Pay to Win?

Friday night lights, roaring crowds and the potential to be named state champion is a dream come true for high school athletes, but not all athletes are afforded the same opportunities. 

By collecting data from Oregon State Athletics Association on which high schools had won state titles within the past 10 years, The Obsidian shined a light on the wide disparity of championship wins between high poverty and low poverty schools. Schools that have a higher percentage of kids that qualify for free and reduced meals win one-third as many state titles as the wealthier schools. 

Students from high poverty and low poverty schools weighed in with their thoughts on why there’s such a big difference. 

Grace Schmidt, a sophomore soccer player at Summit High School says, “we have definitely been given an advantage. We can afford new coaches, we get new balls and new gear. Summit has always been favored, and we can get more practice time and better coaching due to the money that we have and our school has.”

Summit has a 11% poverty rate. They’ve won 64 state titles in the last 10 years. On the other hand, schools such as Redmond High School, where 33% of students qualify for free or reduced meals, have won two state titles in the past 10 years. 

Reese Wedding, an athlete from Redmond High School, said, “I think if I went to a different school with more money there would be more opportunities such as more privately funded programs and clubs that I couldn’t get at my school.” 

Win and loss records are clearly tied to income levels. Sports authorities say the difference is often that students at wealthier schools typically can afford to join sports clubs and receive more private sports training. 

Some independent sports clubs offer scholarships, but not all of them. 

“We do our best to provide our community with financial aid so everyone can play the sport they love,” says Tara Bilanski, head of Apex FC soccer club.

According to OSAA, no assistance is available for clubs and private training. However there is outside support from donations. Within high schools, there are financial assistance programs for student athletes to compete and get the necessary gear.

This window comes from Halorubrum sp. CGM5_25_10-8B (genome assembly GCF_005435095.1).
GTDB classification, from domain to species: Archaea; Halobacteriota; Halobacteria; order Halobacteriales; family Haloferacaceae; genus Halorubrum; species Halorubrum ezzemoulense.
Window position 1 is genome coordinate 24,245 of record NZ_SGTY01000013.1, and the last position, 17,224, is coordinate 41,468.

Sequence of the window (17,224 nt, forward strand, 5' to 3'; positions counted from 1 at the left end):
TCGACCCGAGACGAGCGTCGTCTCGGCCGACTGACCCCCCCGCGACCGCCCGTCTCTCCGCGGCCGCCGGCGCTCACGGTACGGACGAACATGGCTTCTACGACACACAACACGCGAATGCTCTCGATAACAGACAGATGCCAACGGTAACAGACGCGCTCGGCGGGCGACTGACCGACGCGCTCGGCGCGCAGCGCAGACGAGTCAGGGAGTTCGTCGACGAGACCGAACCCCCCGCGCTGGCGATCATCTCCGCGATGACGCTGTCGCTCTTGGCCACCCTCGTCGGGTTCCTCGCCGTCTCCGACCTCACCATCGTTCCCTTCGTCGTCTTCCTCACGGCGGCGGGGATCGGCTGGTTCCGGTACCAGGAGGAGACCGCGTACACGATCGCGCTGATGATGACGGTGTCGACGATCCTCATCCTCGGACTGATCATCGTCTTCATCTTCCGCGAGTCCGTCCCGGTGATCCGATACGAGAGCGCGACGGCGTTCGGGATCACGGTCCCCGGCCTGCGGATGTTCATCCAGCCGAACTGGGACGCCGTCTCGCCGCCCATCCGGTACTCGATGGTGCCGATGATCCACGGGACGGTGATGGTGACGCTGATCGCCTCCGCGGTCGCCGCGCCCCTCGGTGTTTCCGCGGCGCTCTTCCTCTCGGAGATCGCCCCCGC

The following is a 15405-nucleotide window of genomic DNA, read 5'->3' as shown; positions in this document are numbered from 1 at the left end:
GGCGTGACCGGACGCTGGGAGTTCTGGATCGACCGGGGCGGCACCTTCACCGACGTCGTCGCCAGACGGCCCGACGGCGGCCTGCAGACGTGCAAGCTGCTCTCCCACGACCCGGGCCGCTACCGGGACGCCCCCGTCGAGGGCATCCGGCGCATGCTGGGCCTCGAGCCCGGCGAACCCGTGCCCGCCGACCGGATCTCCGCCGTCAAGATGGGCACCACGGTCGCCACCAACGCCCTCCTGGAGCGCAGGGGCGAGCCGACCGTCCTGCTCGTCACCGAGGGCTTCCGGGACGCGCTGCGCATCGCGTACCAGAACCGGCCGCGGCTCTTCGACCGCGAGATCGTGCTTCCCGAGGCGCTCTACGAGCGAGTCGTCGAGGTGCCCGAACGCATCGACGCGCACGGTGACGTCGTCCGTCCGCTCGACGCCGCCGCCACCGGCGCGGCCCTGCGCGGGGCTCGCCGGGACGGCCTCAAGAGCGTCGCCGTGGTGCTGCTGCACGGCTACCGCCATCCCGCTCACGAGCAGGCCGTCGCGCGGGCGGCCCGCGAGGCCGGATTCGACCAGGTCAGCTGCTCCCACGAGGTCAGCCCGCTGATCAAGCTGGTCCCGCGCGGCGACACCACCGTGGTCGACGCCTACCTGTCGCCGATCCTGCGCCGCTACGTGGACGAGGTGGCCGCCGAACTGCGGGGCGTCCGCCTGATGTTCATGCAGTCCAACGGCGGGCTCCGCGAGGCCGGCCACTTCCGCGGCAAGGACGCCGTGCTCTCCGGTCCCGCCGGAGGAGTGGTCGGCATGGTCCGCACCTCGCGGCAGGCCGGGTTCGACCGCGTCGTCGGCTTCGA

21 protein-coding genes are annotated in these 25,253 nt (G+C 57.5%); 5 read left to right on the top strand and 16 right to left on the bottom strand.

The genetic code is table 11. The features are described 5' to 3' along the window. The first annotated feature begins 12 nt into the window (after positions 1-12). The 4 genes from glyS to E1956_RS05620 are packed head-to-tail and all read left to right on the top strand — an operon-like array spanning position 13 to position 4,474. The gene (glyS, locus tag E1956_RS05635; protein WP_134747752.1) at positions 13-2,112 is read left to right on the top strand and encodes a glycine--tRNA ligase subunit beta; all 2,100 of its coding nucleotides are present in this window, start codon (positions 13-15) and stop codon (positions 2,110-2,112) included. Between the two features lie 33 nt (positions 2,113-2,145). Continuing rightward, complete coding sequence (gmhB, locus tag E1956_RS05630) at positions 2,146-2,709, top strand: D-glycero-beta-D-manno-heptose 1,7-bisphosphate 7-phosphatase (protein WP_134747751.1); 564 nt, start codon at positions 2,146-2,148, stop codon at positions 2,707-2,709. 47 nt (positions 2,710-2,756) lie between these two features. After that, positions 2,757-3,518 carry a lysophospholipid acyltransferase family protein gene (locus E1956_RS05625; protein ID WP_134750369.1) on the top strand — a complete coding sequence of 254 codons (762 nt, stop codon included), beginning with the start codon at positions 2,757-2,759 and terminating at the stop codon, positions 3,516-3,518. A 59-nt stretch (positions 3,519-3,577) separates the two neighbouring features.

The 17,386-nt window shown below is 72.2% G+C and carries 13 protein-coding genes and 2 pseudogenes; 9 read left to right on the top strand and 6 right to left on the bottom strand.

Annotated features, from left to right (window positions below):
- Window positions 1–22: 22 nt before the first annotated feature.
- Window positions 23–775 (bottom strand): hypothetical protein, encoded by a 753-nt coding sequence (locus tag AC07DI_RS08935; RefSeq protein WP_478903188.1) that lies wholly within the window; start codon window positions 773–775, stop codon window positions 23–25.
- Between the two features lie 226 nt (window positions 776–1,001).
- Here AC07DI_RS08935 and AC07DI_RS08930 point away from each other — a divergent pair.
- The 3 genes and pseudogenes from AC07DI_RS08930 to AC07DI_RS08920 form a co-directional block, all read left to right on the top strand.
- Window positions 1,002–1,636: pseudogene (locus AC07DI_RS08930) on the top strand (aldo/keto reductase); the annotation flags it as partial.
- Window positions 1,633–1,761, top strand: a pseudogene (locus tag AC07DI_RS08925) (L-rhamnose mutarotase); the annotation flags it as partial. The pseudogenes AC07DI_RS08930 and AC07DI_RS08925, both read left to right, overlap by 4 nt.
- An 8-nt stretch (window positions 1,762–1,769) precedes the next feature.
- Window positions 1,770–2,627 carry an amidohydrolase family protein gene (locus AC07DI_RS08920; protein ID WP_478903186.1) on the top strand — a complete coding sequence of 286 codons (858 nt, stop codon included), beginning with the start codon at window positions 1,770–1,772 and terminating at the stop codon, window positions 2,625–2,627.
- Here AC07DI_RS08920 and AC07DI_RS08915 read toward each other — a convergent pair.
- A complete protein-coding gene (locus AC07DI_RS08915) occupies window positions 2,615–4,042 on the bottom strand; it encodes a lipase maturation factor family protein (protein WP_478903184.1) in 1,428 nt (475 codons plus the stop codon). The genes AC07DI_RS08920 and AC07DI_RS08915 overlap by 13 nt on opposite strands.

Dave Williams, Caldera High School athletic director, said all Bend-La Pine high schools work in conjunction with the education foundation to provide scholarships for sports participation fees, so low-income students can play, too. 

“We do not want that to be a barrier holding someone back,” Williams said.

If a student needs better gear for a sport, there is some assistance available. 

“It helps drastically to have new gear,” Williams said. “For individuals who need assistance, we typically refer athletes to our Family Access Network advocates (F.A.N.) at their school, can apply for donated equipment and clothing offered to schools through the Oregon Schools Activities Association foundation, and coaches in many of our programs find a way to get their athletes what they need through donations, purchasing and fundraising.”

Peter Webber, the executive director form Oregon State Athletics Association said “We provide support through the OSAA Foundation to schools with students in need of equipment and apparel via donations, most schools have programs in place to waive participation fees for students in need as well.”


  • Sienna McCarl

    I’m a junior at Bend's newest school, Caldera High School. I’m passionate about writing and the opportunity I have to work here. My favorite lyrical genius is Taylor Swift, specifically anything she writes that I can scream and sing in the car 🙂

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